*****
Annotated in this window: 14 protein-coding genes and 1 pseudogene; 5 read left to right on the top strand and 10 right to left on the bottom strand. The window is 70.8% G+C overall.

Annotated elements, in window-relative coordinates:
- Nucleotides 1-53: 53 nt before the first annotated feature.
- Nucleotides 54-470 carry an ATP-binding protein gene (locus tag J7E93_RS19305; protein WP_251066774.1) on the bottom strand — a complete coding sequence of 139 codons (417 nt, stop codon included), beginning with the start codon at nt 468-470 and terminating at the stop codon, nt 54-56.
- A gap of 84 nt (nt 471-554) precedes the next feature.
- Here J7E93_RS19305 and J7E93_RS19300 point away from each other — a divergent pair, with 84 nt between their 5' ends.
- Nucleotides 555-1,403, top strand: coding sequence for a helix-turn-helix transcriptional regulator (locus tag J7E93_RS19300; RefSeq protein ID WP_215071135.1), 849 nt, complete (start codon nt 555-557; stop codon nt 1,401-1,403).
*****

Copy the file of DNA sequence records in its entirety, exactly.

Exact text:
Annotated in this window: 14 protein-coding genes and 1 pseudogene; 5 read left to right on the top strand and 10 right to left on the bottom strand. The window is 70.8% G+C overall.

Annotated elements, in window-relative coordinates:
- Nucleotides 1-53: 53 nt before the first annotated feature.
- Nucleotides 54-470 carry an ATP-binding protein gene (locus tag J7E93_RS19305; protein WP_251066774.1) on the bottom strand — a complete coding sequence of 139 codons (417 nt, stop codon included), beginning with the start codon at nt 468-470 and terminating at the stop codon, nt 54-56.
- A gap of 84 nt (nt 471-554) precedes the next feature.
- Here J7E93_RS19305 and J7E93_RS19300 point away from each other — a divergent pair, with 84 nt between their 5' ends.
- Nucleotides 555-1,403, top strand: coding sequence for a helix-turn-helix transcriptional regulator (locus tag J7E93_RS19300; RefSeq protein ID WP_215071135.1), 849 nt, complete (start codon nt 555-557; stop codon nt 1,401-1,403).